In the early 1890s city officials began addressing the water shortage. Frustrated at failed attempts to drill productive wells, in 1893 they decided to build an artificial lake east of town. The May 28, 1893 Dallas News reported that work on the lake was to begin soon. By the mid 1890s the lake and an accompanying standpipe were serving the City of Bonham.
Even so, Texas & Pacific continued to rely largely on its pool in town. Over the years it proved a frustrating and unreliable source of water. As in previous decades, water trains were needed. In the early 1900s such trains were taking on water at Lake Gordon, just west of Paris, according to the Dallas Morning News of February 13, 1911.
By the early 1920s Texas & Pacific had expanded its roundhouse in Bonham and installed a larger turntable as well. This was done to accommodate the larger steam locomotives in use at the time. Bigger engines and longer trains meant the need for more water, and by the late 1920s it was clear that a new source had to be found.
By mid 1928, T & P officials began exploring the option of using water from the city lake. It wouldn’t necessarily hurt the city’s water supply since good wells had been successfully drilled in town. However, the plan might affect water pressure, and that potential problem could not be ignored. (Old Bonham City Lake photo below by Tim Davis)
Tim Davis teaches at Bonham High School.
From the moment Texas & Pacific Railroad first laid tracks in Fannin County in the early 1870s, there was perhaps a suspicion that water, an absolute necessity for keeping steam locomotives rolling, would be scarce. The February 2, 1887 Dallas News reported that there had “been, for some time, a scarcity of water at the divisional station of the Transcontinental Railway, Bonham . . . and it is now necessary to keep two water trains running into that point in order to keep a large enough supply on hand.”
Echoing the same sentiments, the News of October 24, 1891 reported: “The scarcity of water in Bonham is getting to be a very serious question. The oil mill has been compelled to shut down on account of the drying up of the railroad pool, and unless it rains soon other manufacturing institutions will have to follow suit.” (The “railroad pool” was built by Texas & Pacific for a water supply. It was located just south of the tracks about a half mile west of the Main Street intersection, just west of where the cotton mill once stood. It was created by damming up Powder Creek. The dam wall is easily seen by anyone walking the excellent track at the new Powder Creek Park.) (photo below by Allen Rich)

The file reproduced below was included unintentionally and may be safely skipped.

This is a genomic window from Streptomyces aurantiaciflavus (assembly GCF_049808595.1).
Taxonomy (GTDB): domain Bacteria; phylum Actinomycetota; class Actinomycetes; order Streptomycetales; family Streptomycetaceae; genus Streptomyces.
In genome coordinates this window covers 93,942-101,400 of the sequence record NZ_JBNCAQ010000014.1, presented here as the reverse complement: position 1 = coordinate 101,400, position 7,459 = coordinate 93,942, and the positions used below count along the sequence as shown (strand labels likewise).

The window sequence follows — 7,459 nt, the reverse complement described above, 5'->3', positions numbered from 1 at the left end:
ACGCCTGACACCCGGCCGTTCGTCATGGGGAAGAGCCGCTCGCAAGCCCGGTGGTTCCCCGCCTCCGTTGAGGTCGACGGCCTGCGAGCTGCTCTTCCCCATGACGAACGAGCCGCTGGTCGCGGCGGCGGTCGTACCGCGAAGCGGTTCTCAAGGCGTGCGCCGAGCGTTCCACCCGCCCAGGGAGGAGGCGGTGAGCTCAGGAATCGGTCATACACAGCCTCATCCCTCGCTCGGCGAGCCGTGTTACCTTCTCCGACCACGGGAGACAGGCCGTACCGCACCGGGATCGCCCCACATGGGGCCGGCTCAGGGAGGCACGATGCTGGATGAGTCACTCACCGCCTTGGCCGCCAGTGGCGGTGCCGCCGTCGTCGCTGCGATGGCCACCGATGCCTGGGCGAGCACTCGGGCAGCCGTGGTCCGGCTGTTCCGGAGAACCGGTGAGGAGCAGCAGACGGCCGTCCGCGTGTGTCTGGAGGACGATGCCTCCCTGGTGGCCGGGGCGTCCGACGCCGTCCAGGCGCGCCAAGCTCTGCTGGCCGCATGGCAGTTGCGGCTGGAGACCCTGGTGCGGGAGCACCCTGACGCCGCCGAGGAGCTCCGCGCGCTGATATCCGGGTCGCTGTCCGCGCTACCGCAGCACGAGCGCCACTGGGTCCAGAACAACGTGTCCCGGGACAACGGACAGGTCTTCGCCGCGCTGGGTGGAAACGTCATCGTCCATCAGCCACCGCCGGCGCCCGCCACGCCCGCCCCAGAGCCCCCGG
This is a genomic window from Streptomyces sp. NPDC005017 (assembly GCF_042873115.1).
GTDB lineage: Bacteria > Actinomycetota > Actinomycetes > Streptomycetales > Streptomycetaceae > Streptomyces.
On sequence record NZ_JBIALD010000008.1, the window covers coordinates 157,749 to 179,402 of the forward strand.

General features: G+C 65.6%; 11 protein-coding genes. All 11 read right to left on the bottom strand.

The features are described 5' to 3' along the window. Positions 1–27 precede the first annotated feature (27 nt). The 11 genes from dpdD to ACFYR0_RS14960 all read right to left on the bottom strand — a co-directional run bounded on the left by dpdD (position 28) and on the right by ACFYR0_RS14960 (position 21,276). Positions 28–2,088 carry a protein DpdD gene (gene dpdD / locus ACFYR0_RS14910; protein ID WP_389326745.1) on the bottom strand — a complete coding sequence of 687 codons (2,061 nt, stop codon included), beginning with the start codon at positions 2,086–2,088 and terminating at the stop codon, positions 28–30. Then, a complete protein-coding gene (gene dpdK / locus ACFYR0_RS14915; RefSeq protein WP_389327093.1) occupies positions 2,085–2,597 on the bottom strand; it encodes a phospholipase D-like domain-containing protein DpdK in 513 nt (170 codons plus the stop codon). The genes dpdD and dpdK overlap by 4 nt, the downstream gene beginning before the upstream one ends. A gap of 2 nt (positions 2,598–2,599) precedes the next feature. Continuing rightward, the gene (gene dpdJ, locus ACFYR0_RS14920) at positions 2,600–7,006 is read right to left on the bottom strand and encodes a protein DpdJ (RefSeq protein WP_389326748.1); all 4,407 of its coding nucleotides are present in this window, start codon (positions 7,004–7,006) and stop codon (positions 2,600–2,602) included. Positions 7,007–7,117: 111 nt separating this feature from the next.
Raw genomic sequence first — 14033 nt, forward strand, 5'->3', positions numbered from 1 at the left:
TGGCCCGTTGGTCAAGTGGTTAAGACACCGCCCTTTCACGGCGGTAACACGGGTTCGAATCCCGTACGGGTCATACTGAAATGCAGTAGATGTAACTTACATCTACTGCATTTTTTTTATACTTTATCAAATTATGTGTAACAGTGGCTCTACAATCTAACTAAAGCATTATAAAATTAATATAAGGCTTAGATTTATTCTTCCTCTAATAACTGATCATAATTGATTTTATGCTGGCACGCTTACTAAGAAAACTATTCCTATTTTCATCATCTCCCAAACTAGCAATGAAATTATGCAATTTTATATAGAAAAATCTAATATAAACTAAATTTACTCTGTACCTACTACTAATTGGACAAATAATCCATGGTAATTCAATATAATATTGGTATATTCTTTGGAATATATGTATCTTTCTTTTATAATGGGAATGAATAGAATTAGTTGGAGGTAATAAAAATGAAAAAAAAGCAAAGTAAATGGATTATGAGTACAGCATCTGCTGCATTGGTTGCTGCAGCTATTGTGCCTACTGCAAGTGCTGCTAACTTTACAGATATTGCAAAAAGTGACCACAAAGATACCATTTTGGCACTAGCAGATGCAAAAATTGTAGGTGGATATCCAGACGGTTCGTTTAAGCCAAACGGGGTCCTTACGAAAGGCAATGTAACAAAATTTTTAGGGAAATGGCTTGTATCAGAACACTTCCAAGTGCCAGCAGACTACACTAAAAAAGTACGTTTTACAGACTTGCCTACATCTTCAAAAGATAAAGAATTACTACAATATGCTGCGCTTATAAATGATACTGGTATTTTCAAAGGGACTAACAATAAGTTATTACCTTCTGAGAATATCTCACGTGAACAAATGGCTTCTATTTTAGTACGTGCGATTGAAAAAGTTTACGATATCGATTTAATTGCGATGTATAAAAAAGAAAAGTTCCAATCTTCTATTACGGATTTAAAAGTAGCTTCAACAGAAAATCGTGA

The possibility of T & P getting water from the city lake was first discussed by the Bonham City Council at its October 2, 1928 meeting. It was only a brief discussion with no action taken.
At its November 20th meeting the council met with a T & P official to discuss the matter further. The council stated that it initially liked the idea, but wanted T & P officials to get an opinion on the proposal from the Insurance Commission in Austin.
Once the Insurance Commission gave the plan its approval, T & P officials went before the city council again on January 18, 1929 with more details. This time they sweetened the deal by offering to build a 300,000 gallon elevated steel water tower in the city near the business district. (It is unclear whether the tower was T & P’s idea or a recommendation from the Insurance Commission.) Minutes of the meeting noted that the council was unanimously pleased with the proposal.
At its October 5, 1929 meeting the Bonham City Council entered into a formal agreement which allowed Texas & Pacific Railroad to raise the dam wall of the city lake by five feet, and allowed it to begin using water from the lake and its standpipe reservoir for its rail-yard operations. In return, T & P agreed to build a 300,000 gallon water tower on the lot behind city hall (now behind Legend Bank). (photo below of view of downtown Bonham water tower from Hwy east of town by Mike Weber)
It seems safe to assume that the new structure was definitely in use by late 1930. Reporting on developments in Bonham, the October 27 Dallas Morning News noted: “The deep wells downtown and the new pumps send the water into the new tank back of city hall with a terrific pressure.”
Now, Bonham’s first major water tower must come down for practical reasons.
How to put its eighty years of service into perspective? Well, think of it this way: When the tower first graced the Bonham skyline Herbert Hoover was still President of the United States; Sam Rayburn was still a relative unknown member of Congress; few people had heard of Franklin D. Roosevelt; a gallon of gas was ten cents; a hamburger could be had for a nickel. And the Great Depression, that major turning point in U.S. history, was still in its infancy.
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The Dallas Morning News of May 22, 1930 noted that work on the new water tower began just a few days earlier. And perhaps not a minute too soon, for the News of September 17, 1929 had reported that the old T & P pool was “filled with mud and more than likely [would] be done away with entirely.”
The tower was perhaps finished by July 1930. In its meeting held on the 14th of that month, the Bonham City Council decided that a light and weather vain should be placed on top of it.
Along the same line, in its August 29 meeting it approved the expenditure of $25 to paint a sign for the tower. (photos below of downtown Bonham water tower by Mike Weber)
By Tim Davis. Reprinted from North Texas e-News, February 24, 2010
Photo to the right by Mike Weber